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Chemical waste includes both the chemical byproducts of large manufacturing facilities and laboratories, as well as the smaller-scale solvents and other chemicals disposed of by households. It may fall under the classification of hazardous waste, depending on the nature of the chemicals — for example, chemicals such as ethanol and glycerol don’t require special disposal procedures. Health and safety legislation varies internationally and dictates the manner in which this waste must be handled and disposed of. In the United States, it is regulated by the Resource Conservation and Recovery Act as well as the Clean Water Act; while the Control of Substances Hazardous to Health Regulations (COSHH) regulates chemical waste in the UK.
If chemical waste is not handled or disposed of properly, both the environment and nearby individuals are put at risk by its potentially corrosive, toxic, flammable or explosive nature. Proper handling of this waste first requires the separation of chemicals that may react with one another, such as salts from acids, hypochlorites and hydroxides from ammonia, and oxidizing substances from combustible substances. After it is properly separated, it should be safely stored in tightly-sealed drums, bottles, tins or jars that will not be corroded or otherwise affected by the contents.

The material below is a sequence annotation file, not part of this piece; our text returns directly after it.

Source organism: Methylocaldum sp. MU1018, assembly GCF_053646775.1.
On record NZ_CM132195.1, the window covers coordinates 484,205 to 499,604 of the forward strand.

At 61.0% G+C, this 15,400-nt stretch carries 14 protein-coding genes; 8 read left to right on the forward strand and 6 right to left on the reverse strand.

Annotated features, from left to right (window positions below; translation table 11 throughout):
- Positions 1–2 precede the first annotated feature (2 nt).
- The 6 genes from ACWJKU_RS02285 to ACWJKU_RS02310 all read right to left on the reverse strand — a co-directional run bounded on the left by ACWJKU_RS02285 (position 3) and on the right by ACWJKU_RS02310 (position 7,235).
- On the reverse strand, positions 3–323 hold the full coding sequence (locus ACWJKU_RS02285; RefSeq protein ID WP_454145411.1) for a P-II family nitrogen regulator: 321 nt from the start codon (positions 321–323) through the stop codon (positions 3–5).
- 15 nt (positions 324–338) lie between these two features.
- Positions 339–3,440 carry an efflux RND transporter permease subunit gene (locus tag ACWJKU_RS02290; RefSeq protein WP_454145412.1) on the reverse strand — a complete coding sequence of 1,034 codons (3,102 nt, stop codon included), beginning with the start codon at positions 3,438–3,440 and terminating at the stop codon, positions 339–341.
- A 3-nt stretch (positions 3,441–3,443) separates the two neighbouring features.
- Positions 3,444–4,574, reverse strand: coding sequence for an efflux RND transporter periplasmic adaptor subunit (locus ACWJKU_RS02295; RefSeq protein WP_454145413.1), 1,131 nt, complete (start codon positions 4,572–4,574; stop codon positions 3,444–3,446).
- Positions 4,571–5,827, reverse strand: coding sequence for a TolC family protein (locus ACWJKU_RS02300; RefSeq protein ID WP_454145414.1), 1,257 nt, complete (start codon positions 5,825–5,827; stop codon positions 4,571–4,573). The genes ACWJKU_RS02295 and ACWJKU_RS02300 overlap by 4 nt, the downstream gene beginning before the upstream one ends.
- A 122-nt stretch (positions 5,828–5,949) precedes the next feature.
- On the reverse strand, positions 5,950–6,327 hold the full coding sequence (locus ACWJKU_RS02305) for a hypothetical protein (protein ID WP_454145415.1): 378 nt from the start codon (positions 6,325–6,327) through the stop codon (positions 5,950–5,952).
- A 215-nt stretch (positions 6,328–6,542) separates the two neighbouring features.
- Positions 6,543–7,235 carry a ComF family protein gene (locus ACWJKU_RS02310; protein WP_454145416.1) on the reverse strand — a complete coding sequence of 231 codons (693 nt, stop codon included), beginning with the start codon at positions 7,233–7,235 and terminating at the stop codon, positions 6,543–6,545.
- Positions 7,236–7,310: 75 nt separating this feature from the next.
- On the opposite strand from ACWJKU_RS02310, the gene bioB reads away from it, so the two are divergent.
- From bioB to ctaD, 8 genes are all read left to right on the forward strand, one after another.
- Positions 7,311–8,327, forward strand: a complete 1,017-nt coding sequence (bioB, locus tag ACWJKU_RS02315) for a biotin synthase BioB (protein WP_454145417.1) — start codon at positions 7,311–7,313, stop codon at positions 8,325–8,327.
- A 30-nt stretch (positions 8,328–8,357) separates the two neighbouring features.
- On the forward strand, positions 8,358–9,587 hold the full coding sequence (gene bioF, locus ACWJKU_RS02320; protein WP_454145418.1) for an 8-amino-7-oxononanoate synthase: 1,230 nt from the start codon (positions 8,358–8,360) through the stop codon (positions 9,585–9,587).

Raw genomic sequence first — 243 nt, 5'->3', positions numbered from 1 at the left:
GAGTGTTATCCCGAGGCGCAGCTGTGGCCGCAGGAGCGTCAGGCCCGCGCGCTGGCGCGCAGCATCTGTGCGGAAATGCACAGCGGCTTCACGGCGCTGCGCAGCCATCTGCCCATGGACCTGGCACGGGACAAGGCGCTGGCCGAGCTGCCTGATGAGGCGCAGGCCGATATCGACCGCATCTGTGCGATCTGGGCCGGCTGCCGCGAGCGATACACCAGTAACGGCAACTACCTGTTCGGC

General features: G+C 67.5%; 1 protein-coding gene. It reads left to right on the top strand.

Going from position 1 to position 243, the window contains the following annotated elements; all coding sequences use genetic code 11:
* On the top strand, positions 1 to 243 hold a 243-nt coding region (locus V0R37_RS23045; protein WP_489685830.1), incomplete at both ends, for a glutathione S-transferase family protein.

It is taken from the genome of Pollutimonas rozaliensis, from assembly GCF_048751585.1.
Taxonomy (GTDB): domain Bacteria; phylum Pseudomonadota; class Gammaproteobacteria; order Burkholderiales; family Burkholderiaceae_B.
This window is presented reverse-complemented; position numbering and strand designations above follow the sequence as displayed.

Special disposal services are usually contracted by the manufacturing facilities that produce chemical waste to have it removed in a manner that complies with health and safety regulations. It is then transported to a special disposal facility, where it is eliminated according to its compound substance or substances. Most chemical waste, including chlorinated solvents, are incinerated at a high temperature, while others are treated by wet chemical methods. After it has been incinerated or treated by wet chemistry, the residues are then safe to dispose of in a landfill.
The repercussions of improper chemical waste disposal often receive a high level of media coverage, particularly when the manufacturing plant or facility demonstrates deliberate negligence. For example, the Hooker Chemical Company of New York disposed of its waste in an incomplete canal and covered over the land before selling it for $1 US Dollar (USD) to the Niagara Falls city school board. In 1977, residents were evacuated after chemical leakage was detected on the site, which by that time featured a school and residential subdivision.
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